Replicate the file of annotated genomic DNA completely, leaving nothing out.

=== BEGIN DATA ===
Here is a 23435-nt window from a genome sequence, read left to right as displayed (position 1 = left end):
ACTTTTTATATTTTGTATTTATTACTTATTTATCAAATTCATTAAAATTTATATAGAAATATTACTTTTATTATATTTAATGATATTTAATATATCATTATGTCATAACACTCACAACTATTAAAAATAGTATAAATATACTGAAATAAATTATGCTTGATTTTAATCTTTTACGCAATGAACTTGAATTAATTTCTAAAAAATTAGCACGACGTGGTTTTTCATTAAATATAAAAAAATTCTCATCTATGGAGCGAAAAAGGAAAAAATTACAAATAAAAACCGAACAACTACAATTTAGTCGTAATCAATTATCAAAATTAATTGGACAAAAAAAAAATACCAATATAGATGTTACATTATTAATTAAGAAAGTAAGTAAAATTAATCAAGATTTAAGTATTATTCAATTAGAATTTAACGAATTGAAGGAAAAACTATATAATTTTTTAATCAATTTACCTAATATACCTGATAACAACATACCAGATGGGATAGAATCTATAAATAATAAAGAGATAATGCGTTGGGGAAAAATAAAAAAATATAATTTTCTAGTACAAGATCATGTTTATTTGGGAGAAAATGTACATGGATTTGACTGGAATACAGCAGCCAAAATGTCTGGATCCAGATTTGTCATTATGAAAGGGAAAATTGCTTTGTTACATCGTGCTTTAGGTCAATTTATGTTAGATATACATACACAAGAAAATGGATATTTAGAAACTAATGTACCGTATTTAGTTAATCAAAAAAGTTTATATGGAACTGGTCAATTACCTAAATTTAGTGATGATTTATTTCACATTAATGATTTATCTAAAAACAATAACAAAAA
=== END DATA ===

Here is a 23435-nt window from a genome sequence, read left to right as displayed (position 1 = left end):
ACTTTTTATATTTTGTATTTATTACTTATTTATCAAATTCATTAAAATTTATATAGAAATATTACTTTTATTATATTTAATGATATTTAATATATCATTATGTCATAACACTCACAACTATTAAAAATAGTATAAATATACTGAAATAAATTATGCTTGATTTTAATCTTTTACGCAATGAACTTGAATTAATTTCTAAAAAATTAGCACGACGTGGTTTTTCATTAAATATAAAAAAATTCTCATCTATGGAGCGAAAAAGGAAAAAATTACAAATAAAAACCGAACAACTACAATTTAGTCGTAATCAATTATCAAAATTAATTGGACAAAAAAAAAATACCAATATAGATGTTACATTATTAATTAAGAAAGTAAGTAAAATTAATCAAGATTTAAGTATTATTCAATTAGAATTTAACGAATTGAAGGAAAAACTATATAATTTTTTAATCAATTTACCTAATATACCTGATAACAACATACCAGATGGGATAGAATCTATAAATAATAAAGAGATAATGCGTTGGGGAAAAATAAAAAAATATAATTTTCTAGTACAAGATCATGTTTATTTGGGAGAAAATGTACATGGATTTGACTGGAATACAGCAGCCAAAATGTCTGGATCCAGATTTGTCATTATGAAAGGGAAAATTGCTTTGTTACATCGTGCTTTAGGTCAATTTATGTTAGATATACATACACAAGAAAATGGATATTTAGAAACTAATGTACCGTATTTAGTTAATCAAAAAAGTTTATATGGAACTGGTCAATTACCTAAATTTAGTGATGATTTATTTCACATTAATGATTTATCTAAAAACAATAACAAAAA